In today’s era of technological innovation, students need to gain knowledge and skills in order to solve difficult problems, gather and evaluate evidence, make sense of information they study, and be prepared for the careers and challenges of the 21st century and beyond. Students can develop and strengthen these skills by studying science, technology, engineering, and mathematics (STEM) subjects, including computer science (CS).  STEM education is embedded in the U.S. Department of Education’s (the Department) mission. Learn more about the focus on STEM education.
Mathematics has been called the “language” of STEM because students need a strong mathematics foundation to succeed in STEM fields and to make sense of STEM-related topics in their daily lives.  This story focuses on Algebra I within K-12 education because it is seen as a gatekeeper course: Students normally need to complete Algebra I in order to take higher level mathematics and science courses. Taking the course earlier in their academic careers allows students sufficient time to take the more advanced courses that are often prerequisites for postsecondary STEM majors. However, we see in this data story that only 24 percent of all 8th graders are enrolled in Algebra I. See what the research says about why this matters.
This data story explores both access to and enrollment in Algebra I in K-12 public schools using the 2015–16 Civil Rights Data Collection (CRDC).  The data story looks at the types of schools that offer Algebra I classes and further explores the students who actually enroll in these classes, particularly in 8th grade. The Department is encouraging both access to and enrollment in STEM courses. Both aspects are important because, as we will see through the story, even where access to Algebra I classes are available students do not necessarily enroll in them.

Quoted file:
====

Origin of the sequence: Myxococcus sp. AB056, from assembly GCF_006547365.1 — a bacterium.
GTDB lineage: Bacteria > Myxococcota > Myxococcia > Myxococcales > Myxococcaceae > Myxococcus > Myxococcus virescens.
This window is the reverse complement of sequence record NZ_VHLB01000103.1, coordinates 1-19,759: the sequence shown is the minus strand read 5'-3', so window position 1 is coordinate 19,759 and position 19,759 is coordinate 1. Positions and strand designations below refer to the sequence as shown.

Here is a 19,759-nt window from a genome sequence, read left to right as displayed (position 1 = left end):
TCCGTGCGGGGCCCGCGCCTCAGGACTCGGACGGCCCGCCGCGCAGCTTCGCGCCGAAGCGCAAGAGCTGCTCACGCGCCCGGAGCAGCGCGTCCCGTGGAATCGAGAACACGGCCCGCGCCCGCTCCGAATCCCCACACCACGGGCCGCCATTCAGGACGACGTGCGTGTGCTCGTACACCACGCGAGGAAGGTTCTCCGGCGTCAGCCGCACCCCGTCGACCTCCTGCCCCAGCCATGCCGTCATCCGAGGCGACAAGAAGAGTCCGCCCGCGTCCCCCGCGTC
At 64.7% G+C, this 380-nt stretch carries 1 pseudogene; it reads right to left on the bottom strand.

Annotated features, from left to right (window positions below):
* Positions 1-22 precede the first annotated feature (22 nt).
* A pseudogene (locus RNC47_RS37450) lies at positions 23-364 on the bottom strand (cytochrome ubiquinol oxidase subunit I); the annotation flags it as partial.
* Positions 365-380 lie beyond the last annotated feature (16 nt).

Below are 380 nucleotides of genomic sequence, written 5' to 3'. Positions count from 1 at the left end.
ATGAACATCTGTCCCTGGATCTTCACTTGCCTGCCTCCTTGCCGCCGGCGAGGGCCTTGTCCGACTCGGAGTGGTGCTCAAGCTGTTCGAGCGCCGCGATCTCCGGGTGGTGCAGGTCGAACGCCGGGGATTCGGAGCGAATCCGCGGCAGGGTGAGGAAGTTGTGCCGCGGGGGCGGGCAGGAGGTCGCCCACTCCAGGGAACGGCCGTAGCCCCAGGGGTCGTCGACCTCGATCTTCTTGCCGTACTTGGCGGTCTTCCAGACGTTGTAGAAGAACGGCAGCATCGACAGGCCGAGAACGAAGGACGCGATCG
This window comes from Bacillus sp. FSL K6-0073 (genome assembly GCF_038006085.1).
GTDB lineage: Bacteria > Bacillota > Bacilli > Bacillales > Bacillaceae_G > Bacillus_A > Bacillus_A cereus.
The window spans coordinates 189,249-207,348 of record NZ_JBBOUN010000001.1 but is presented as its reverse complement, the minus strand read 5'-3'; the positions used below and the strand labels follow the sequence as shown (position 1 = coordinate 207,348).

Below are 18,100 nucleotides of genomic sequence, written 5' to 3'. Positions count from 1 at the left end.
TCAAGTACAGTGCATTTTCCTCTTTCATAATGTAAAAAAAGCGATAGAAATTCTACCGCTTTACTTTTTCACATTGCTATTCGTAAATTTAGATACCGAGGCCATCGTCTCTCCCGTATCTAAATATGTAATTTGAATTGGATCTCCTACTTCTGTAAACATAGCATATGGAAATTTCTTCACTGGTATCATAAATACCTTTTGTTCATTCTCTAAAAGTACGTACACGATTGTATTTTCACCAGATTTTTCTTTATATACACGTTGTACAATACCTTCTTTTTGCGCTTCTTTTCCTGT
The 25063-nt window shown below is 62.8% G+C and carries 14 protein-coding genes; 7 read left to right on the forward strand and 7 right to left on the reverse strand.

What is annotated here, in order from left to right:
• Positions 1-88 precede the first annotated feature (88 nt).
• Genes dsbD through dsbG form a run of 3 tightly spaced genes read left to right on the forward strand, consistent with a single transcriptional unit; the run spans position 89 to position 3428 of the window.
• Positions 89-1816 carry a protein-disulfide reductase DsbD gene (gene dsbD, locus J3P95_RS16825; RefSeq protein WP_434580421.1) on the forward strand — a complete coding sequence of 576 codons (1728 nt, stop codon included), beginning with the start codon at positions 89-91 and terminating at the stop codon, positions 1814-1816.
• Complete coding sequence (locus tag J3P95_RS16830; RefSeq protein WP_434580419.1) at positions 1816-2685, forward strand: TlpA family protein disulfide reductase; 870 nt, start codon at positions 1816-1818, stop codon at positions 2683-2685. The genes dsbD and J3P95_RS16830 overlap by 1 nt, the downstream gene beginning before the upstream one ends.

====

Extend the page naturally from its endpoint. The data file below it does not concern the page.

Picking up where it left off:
When students take Algebra I matters, but many students do not have early access.
Despite the benefits of early access to Algebra I, we see that only 59 percent of schools that serve 8th graders offer Algebra I. A typical math course sequence would start with Algebra I and continue with Geometry, Algebra II, Pre-Calculus, and Calculus. Students who do not have access to Algebra I until high school are unlikely to have the opportunity to take any Calculus courses before they graduate.
Only 59 percent of schools offer Algebra I in 8th grade. Access to Algebra I in high school grades is more common, but still not universal.
Since high-level mathematics and high-level science courses are frequently taken together, students who have the opportunity to take more advanced math courses are also more likely to take advanced science courses. When schools don’t offer Algebra I to 8th graders, it can reduce the amount of all STEM courses - not just math courses - they can take before graduation.
Access to Algebra I in 8th grade is uneven across the country.
Schools that offer Algebra I in 8th grade provide their students with an opportunity to reach more advanced math and science courses in high school. However, there is a wide variation in students’ access to Algebra I in 8th grade based on where the school is located and the type of school that a student attends. Given the importance of early access to Algebra I, the remainder of this story focuses only on 8th grade students and the schools that serve them.